JUST DON’T BE WEIRD: Confessions of a bad kid

There's a word in Dutch that describes the feeling of excitement you get before an event takes place. It literally translates to “pre­-fun.” Anyone who’s been to a festival ­- especially in the early days -­ knows these stomach­-butterflies, too­-excited­-to­-sleep- ­ "voorpret" feelings all too well.

Four years ago, the third return of Electric Zoo had all of New York buzzing. A relatively new, hiccup­-free electronic music festival, EZoo was NYC’s EDM crown jewel. If there was a word to describe the buildup to Labor Day, all dance fans in the tri­state area would agree: voorpret, to the fullest degree.


The weekend came and went, as festivals do, in a frenetic, electric blur. Even with an extra day -­ Made Event having expanded the festival into three days from its original two -­ festival goers were left wanting more. After all, it was just the beginning of the local EDM event boom, and if you had to put a cap on festival season, Labor Day surely meant it was nearing the end.

In apartments and hotel rooms around the city, we woke up on Monday morning and recapped the weekend’s events. We talked sets and shared stories, browsing through our digital cameras before we even had Instagram filters to choose from. In one particular LES apartment, I lay sprawled out on the couch, scrolling through Twitter when something caught my eye.

“Upstairs at Kimberly Hotel in New York to play a set for @​SiriusXMArea,​” Armin van Buuren had tweeted. It was Monday, Labor Day, and my favorite DJ was playing. Again. Cue voorpret. Fuck yes.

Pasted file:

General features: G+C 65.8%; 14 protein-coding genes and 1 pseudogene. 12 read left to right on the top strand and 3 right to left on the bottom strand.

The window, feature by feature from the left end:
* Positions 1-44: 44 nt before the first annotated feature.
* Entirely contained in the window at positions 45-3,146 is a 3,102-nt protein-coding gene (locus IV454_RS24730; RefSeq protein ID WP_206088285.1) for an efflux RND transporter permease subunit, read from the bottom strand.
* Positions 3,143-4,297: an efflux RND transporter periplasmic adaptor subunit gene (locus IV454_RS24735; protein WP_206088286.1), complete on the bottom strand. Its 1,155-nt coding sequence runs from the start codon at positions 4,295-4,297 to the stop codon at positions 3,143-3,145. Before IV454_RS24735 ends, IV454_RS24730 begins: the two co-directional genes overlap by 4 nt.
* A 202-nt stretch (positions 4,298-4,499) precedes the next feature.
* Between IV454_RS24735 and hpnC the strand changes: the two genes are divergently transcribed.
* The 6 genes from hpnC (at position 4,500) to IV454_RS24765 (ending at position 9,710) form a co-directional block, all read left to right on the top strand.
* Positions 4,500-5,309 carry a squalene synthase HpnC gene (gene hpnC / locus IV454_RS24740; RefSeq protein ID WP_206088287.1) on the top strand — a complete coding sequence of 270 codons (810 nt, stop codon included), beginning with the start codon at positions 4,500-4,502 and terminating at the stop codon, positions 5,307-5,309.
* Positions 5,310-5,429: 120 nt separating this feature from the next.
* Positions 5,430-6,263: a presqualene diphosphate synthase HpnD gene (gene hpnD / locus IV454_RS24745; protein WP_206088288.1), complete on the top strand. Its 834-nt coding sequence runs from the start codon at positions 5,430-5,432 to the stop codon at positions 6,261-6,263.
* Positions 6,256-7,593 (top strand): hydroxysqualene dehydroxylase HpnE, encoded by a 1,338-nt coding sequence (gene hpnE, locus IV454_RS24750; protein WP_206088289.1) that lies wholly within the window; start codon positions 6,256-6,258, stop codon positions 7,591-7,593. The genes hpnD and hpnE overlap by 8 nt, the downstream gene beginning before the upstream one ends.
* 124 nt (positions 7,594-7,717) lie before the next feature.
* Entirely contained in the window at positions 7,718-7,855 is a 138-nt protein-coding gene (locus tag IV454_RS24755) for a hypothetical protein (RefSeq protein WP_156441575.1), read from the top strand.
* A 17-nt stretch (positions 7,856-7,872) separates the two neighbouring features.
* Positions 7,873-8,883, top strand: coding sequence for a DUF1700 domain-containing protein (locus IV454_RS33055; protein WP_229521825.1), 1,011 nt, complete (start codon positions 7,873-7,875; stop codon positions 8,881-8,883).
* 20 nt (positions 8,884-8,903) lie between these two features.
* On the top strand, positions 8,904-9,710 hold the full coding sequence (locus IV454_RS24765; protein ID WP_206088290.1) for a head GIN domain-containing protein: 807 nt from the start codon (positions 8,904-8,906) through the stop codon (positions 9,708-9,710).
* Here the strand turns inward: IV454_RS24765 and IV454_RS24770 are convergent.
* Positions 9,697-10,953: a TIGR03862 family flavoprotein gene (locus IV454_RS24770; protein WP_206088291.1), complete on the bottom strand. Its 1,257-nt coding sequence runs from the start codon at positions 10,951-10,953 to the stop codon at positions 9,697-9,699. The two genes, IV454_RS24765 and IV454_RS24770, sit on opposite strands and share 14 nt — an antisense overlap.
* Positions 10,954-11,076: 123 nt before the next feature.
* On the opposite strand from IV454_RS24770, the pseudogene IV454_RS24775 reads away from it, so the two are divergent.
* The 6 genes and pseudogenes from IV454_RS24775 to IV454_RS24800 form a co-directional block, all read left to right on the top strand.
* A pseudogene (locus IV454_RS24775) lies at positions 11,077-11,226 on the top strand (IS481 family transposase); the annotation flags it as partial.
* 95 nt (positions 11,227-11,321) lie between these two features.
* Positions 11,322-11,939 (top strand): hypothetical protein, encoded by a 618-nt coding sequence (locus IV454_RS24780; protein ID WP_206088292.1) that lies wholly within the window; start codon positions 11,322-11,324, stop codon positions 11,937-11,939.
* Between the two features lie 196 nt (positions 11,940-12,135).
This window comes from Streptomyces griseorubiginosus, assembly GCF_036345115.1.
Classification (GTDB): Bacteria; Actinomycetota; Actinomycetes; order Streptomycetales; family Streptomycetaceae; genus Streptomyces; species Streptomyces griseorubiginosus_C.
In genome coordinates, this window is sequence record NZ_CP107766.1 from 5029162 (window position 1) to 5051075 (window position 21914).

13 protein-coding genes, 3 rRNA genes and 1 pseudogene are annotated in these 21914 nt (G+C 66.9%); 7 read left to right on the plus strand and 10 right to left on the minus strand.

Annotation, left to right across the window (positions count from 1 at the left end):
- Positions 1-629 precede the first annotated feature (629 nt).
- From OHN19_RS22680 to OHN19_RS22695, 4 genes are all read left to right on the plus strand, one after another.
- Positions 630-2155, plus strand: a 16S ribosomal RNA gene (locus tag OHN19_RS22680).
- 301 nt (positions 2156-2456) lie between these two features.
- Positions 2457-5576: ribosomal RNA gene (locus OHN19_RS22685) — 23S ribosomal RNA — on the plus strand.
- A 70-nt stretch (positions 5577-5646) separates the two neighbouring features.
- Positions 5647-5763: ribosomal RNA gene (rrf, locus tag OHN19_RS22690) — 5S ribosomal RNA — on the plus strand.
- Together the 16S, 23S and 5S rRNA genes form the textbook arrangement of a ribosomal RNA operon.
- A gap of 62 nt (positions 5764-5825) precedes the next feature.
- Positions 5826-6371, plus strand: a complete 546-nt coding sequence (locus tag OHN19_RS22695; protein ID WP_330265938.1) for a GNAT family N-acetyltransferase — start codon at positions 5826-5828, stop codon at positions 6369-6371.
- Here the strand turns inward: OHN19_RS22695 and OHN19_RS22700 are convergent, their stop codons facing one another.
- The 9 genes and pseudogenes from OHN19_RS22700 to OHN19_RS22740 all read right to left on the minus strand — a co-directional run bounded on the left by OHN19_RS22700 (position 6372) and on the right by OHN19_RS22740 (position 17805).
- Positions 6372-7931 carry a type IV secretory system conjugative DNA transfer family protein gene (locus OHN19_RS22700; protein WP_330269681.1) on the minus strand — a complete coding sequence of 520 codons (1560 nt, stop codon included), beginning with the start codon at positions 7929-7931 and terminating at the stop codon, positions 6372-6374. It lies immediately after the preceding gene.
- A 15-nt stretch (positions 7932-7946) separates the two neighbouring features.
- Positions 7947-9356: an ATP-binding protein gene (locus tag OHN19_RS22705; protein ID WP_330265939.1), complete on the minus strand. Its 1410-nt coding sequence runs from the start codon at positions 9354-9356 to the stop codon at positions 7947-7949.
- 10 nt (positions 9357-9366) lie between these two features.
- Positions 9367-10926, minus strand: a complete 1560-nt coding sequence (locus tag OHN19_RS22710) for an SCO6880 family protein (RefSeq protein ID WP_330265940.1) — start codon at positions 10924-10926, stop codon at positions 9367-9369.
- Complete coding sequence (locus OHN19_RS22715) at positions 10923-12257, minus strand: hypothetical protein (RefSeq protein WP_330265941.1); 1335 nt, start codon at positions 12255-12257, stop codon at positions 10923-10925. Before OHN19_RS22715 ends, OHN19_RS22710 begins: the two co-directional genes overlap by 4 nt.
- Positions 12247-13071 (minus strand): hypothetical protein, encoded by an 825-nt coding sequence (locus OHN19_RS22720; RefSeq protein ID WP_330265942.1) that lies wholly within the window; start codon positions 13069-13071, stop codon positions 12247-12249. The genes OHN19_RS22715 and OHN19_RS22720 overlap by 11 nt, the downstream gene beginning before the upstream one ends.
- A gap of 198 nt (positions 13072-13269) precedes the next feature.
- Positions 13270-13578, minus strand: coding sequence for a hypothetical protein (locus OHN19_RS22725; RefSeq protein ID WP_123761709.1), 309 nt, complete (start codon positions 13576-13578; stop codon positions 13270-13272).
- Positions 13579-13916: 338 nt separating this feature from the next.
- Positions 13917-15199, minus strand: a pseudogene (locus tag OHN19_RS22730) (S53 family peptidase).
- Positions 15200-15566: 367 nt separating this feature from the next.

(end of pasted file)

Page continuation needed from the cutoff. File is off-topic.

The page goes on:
I immediately started searching for an outfit, while my friends gawked at me like I was a crazy person. Maybe I was. Nevermind that I actually wasn’t invited to said event, or even knew where the Kimberly Hotel was. Or that he had tweeted it an hour prior, and it would take a good amount of time to even get to midtown. “Guys, it’s Armin. I literally do not care.”

So after perhaps the shortest amount of time I have ever taken to get ready, I flew out the door, compass pointed to midtown east. I had zero gameplan, but an excessive amount of confidence to compensate. Of course, this started to waver as I pulled up to the larger-­than­life red carpet lining the walkway to the hotel. Security guards, hotel staff, and a man at a podium were all that stood between me and the event of a lifetime. Fine. No problem.

My adrenaline and tunnel vision guided me at this point ­­-- my subconscious no doubt realizing that I might be in for a very embarrassing rejection. But that realization fell on deaf ears. I approached:

“Hi, I’m on the list.”
“Which list?”
“Uh, Sirius XM,” I lied, going off of the only information I had.

I told him my name and watched as he fruitlessly searched the list. I felt like we both knew this was a hopeless endeavor. Time was either moving at an uncontrollably slow rate or the world was ending...probably a combination of the two. The guy proceeded to radio up to the top floor, saying god knows what, and before I knew it, 20 minutes had passed. I had spelled my name out several times, tried changing my identity to match a random person's on the list, and considered literally running away in pure defeat.

He finally looked up at me at one point, and said actual magic words:

“Right through here, miss. Walk down to the elevator and press PH for penthouse.”